Authors: J.K. Kiecolt-Glaser, M.A. Belury, R. Andridge, W.B. Malarkey, R. Glaser

Vitamin D Deficiency Common In Cancer Patients.

More than three-quarters of cancer patients have insufficient levels of vitamin D (25-hydroxy-vitaminD) and the lowest levels are associated with more advanced cancer, according to a study presented on October 2, 2011, at the 53rd Annual Meeting of the American Society for Radiation Oncology. (ASTRO).

Until recently, studies have not investigated whether vitamin D has an impact on the prognosis or course of cancer. Researchers are just starting to examine how vitamin D may impact specific features of cancer, such as the stage or extent of tumor spread, prognosis, recurrence or relapse of disease, and even sub-types of cancer.

160 patients with a median age of 64 years and a 1:1 ratio of men to women. The five most common primary diagnoses were breast, prostate, lung, thyroid and colorectal cancer. A total of 77 percent of patients had vitamin D concentrations either deficient (less than 20 ng/mL) or sub-optimal (20-30 ng/mL). The median serum vitamin D level was 23.5 ng/mL. Regardless of the age or sex of the patient, levels of vitamin D were below the median predicted for advanced stage disease in the patient group.

Patients who were found to be vitamin D deficient were administered replacement therapy,
increasing serum D levels by an average of 14.9 ng/mL. Investigators will be analyzing if vitamin D supplementation had an impact on aspects of treatment or survival in the long-term.

Supplement May Improve Recovery From Spinal Cord Injuries

UK Spinal Cord and Brain Injury Research Center (SCoBIRC) - have discovered that in experimental models, severe spinal cord injury can be treated effectively by administering the supplement acetyl-L-carnitine or ALC, a derivative of essential amino acids that can generate metabolic energy, soon after injury.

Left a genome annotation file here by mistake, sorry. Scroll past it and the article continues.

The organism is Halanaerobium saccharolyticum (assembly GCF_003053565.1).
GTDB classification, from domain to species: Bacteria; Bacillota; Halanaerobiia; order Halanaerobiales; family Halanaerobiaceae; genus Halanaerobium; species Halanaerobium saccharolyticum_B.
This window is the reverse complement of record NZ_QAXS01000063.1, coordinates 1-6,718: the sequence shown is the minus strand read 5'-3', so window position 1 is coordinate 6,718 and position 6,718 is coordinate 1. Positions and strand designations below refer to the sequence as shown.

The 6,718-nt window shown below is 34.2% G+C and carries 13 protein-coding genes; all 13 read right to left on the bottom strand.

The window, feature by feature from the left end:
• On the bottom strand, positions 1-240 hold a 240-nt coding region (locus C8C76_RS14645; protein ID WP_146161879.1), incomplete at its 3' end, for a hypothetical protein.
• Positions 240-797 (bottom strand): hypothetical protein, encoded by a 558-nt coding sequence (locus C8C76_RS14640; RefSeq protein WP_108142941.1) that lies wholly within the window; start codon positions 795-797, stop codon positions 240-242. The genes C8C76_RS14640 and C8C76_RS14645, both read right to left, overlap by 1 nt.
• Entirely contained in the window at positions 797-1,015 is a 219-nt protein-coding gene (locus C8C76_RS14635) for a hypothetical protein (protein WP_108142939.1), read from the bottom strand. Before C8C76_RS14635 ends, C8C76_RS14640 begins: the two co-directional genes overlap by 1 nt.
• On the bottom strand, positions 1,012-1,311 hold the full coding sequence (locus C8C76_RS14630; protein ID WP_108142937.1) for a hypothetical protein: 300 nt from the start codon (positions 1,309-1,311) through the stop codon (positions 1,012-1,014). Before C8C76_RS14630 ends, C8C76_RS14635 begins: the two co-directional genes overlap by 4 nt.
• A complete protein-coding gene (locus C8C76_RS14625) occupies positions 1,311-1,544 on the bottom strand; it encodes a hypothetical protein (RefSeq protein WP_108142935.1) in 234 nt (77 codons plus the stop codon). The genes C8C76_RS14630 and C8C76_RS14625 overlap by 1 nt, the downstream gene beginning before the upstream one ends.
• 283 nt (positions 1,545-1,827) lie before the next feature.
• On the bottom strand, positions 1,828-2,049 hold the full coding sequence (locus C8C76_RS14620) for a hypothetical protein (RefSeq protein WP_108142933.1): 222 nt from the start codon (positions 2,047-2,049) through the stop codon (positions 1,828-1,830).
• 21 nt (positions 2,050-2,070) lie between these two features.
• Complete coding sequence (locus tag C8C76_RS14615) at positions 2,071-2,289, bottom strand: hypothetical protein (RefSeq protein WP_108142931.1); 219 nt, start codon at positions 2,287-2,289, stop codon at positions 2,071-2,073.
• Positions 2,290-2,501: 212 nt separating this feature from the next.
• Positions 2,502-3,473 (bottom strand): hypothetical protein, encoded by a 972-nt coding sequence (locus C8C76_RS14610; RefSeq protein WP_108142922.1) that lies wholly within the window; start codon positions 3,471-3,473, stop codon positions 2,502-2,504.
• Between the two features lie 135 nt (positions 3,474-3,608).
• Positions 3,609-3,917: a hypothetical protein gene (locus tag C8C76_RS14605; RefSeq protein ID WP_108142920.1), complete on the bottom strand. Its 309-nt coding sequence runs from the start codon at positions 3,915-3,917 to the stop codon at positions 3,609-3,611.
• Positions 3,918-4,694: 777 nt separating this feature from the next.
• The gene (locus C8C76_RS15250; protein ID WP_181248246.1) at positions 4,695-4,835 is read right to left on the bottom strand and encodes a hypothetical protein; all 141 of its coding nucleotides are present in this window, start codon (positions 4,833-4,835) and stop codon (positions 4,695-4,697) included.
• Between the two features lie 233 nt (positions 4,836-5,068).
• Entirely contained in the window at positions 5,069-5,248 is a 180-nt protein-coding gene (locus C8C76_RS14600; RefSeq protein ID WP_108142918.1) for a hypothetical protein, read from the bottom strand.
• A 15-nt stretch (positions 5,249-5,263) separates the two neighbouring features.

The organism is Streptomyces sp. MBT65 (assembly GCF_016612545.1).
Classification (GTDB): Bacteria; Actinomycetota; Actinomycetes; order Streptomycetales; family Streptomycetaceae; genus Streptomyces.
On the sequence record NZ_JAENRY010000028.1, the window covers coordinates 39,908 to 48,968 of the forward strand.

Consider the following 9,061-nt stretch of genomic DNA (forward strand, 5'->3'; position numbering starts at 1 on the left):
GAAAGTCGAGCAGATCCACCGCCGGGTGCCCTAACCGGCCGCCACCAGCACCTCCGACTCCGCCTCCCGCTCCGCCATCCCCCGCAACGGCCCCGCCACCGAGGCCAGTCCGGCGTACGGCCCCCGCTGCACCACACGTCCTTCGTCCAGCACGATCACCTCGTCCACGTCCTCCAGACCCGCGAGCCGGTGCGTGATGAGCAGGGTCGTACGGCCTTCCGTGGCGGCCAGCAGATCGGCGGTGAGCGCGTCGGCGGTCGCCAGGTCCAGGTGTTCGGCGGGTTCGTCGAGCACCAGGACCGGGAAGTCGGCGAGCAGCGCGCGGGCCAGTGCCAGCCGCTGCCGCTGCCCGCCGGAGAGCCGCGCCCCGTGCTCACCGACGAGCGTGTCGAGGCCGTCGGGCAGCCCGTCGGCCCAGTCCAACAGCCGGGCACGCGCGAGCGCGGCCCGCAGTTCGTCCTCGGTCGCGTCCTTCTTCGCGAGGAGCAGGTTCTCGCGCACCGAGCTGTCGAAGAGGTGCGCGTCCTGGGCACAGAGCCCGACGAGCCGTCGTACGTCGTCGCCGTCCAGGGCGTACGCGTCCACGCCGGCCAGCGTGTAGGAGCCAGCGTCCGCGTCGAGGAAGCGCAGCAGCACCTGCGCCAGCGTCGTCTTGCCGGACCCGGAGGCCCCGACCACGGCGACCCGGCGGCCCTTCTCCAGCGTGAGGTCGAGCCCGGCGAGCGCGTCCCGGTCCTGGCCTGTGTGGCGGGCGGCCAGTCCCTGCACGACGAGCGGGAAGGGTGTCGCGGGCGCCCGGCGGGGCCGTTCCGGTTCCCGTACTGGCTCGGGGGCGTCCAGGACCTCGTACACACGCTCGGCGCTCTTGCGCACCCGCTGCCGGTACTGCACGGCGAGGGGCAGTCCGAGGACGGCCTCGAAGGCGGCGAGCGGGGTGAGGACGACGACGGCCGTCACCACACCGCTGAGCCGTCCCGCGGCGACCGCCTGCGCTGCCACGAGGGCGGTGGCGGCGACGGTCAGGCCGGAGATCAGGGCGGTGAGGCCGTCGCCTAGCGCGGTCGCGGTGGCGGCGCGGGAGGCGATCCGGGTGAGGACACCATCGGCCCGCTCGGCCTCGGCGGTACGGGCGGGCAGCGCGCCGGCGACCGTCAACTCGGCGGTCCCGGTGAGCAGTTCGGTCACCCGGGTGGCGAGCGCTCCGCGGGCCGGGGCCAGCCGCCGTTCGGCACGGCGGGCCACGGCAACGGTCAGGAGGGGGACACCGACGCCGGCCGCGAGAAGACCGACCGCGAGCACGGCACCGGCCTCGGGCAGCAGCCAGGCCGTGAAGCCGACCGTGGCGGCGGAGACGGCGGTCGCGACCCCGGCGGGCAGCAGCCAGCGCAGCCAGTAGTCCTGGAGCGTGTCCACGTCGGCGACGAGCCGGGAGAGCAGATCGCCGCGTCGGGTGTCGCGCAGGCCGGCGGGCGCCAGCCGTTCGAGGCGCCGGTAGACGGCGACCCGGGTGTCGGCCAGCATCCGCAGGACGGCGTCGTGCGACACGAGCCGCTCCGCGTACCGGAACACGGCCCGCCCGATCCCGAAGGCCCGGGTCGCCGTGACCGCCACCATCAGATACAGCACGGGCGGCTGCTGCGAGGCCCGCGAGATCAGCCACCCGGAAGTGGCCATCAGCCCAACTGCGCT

The researchers previously reported that following spinal cord injury, the mitochondria, or energy generation components of cells, are overwhelmed by chemical stresses and lose the ability to produce energy in the form of the compound adenosine triphosphate (ATP). This leads to cell death at the injury site and, ultimately, paralysis of the body below the injury level.

Results soon to be published show that administration of ALC soon after a paralyzing injury promoted the milestone recovery of the ability to walk. Unlike the animal control group given no ALC, which regained only slight hind limb movements, the group treated with ALC recovered hind limb movements more quickly and were able to stand on all four limbs and walk a month later. Critically, such remarkable recovery was correlated with significant tissue sparing at the injury site following administration of ALC.
Because ALC can be administered orally, and is well-tolerated at relatively high doses in humans, researchers believe that their discovery may be translated easily to clinical practice as an early intervention for people with traumatic spinal cord injuries.

Samir P. Patel, Patrick G. Sullivan, Travis S. Lyttle, Alexander G. Rabchevsky. Acetyl-l-carnitine ameliorates mitochondrial dysfunction following contusion spinal cord injury. Journal of Neurochemistry, 2010